LibClang is a stable high level C interface to clang. When in doubt LibClang is probably the interface you want to use. Consider the other interfaces only when you have a good reason not to use LibClang. Clang changes periodically, and if you use a Plugin or Libtooling, you might have to update your code to match Clang’s changes (but don’t let that discourage you!). If you need to access Clang’s API from a language other than C++ (like Python), you must use LibClang. But if you want full control over the AST, then Plugins and LibTooling are better choice.

D.2 Clang Plugin

Clang Plugins make it possible to run extra user defined actions during a compilation. Your code is the plugin itself and is run as a completely new instance for each source file, meaning you cannot keep any global information or other contextual information across different source files (but you can still run it on multiple files sequentially). A plugin is run by passing some options to your build system (Clang, Make, etc) via command-line arguments. It’s almost like enabling an optimization in GCC (e.g., “-O1”). You won’t be able to run any custom task before or after a source file is analyzed. If you want full control on how Clang is set up, then LibTooling is a better choice.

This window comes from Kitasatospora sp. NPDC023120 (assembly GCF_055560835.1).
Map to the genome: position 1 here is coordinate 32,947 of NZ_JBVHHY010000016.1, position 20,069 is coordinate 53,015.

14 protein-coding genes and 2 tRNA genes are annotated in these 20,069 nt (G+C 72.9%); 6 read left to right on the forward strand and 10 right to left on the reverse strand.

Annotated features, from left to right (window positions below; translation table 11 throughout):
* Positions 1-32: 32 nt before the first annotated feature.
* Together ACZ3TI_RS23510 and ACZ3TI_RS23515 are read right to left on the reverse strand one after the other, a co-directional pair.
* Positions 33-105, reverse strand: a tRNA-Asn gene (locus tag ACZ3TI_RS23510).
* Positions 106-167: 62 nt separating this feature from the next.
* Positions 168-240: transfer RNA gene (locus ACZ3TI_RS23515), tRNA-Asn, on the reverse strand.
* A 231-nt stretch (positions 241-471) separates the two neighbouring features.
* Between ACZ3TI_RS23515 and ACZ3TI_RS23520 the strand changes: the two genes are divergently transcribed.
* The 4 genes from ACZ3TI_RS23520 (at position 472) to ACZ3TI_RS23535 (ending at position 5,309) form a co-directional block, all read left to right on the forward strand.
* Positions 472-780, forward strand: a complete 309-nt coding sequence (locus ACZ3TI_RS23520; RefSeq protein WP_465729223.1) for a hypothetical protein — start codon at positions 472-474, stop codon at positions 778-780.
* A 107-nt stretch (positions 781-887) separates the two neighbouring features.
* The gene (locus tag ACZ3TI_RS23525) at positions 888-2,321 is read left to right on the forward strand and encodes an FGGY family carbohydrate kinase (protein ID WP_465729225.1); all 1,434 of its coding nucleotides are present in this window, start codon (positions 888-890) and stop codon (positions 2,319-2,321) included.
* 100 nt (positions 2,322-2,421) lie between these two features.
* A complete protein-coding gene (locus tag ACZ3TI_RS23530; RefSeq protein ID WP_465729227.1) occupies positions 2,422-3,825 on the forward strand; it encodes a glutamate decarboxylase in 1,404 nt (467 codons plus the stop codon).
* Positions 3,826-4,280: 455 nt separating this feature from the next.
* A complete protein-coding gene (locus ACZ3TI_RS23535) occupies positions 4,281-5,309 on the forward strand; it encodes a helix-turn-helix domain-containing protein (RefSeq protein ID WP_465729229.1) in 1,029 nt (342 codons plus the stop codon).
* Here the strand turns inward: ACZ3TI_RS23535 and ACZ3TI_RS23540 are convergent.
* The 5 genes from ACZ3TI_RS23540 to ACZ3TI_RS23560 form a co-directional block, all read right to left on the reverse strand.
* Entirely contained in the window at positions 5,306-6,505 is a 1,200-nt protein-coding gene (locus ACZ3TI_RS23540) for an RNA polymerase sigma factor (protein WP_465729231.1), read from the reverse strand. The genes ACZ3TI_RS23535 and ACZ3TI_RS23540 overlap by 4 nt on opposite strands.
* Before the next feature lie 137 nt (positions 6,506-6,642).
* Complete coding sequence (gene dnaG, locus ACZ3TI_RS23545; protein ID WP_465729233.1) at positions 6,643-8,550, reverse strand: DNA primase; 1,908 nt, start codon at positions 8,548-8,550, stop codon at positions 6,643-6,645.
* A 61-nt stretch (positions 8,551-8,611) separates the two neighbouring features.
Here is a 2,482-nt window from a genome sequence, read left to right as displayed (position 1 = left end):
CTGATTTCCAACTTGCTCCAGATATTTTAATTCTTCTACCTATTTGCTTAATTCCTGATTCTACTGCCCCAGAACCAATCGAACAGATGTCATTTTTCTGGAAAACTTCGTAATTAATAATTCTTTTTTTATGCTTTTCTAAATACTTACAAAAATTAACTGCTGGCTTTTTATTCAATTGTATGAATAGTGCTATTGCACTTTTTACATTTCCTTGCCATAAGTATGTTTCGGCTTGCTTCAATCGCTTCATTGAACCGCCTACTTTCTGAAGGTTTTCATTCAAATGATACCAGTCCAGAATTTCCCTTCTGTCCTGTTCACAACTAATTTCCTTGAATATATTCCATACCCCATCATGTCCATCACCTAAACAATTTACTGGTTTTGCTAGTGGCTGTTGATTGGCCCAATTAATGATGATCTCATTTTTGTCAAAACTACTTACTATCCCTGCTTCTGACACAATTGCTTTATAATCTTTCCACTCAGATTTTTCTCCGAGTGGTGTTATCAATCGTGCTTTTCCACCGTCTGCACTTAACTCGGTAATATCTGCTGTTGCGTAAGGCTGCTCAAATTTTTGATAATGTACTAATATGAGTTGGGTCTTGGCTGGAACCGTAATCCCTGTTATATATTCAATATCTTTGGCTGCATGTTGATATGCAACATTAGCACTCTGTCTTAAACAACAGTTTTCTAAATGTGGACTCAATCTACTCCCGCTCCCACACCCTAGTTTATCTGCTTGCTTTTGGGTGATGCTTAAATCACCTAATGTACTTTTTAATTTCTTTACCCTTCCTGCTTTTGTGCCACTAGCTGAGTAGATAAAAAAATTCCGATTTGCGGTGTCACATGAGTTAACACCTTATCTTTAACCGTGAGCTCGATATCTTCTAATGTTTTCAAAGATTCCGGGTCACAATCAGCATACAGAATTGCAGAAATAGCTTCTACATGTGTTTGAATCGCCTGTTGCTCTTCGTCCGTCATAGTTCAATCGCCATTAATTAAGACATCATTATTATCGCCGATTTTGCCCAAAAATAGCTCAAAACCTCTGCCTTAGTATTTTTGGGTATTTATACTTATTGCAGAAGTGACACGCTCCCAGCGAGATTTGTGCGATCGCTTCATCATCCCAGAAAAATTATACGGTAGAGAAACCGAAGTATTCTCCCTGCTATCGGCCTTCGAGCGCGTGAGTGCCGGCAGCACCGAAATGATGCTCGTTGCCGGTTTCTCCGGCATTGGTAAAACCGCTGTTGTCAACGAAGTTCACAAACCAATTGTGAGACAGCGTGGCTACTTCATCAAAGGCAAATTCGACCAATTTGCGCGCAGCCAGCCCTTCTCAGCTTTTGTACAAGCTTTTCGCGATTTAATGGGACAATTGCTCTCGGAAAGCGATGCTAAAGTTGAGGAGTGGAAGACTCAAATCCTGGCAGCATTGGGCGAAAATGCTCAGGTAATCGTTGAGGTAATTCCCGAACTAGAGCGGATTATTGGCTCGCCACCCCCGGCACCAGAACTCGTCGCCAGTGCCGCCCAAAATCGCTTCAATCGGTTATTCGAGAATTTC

D.3 LibTooling (Clang Tool)

Your code is a normal C++ program; it has a normal main() function as the entry point. LibTooling is usually for running analysis on some source code (multiple files, if you want) separately from your normal build process. A new instance of your analysis code (and a new AST) will be created for each new source file (much like a Clang Plugin), but you are able to maintain contextual information across each source file because data items like global variables will persist. Since you have a main() function, you can also run tasks before or after Clang has finished analyzing all of your source files.

E. Getting Started with Clang

Now that you know a bit about the basics, let’s get started! For reference, these instructions work on any version of Linux (and probably Mac OS X) but were tested on Ubuntu 16.04. You can follow the tutorial on Building LLVM with OpenMP support to obtain LLVM, Clang and OpenMP.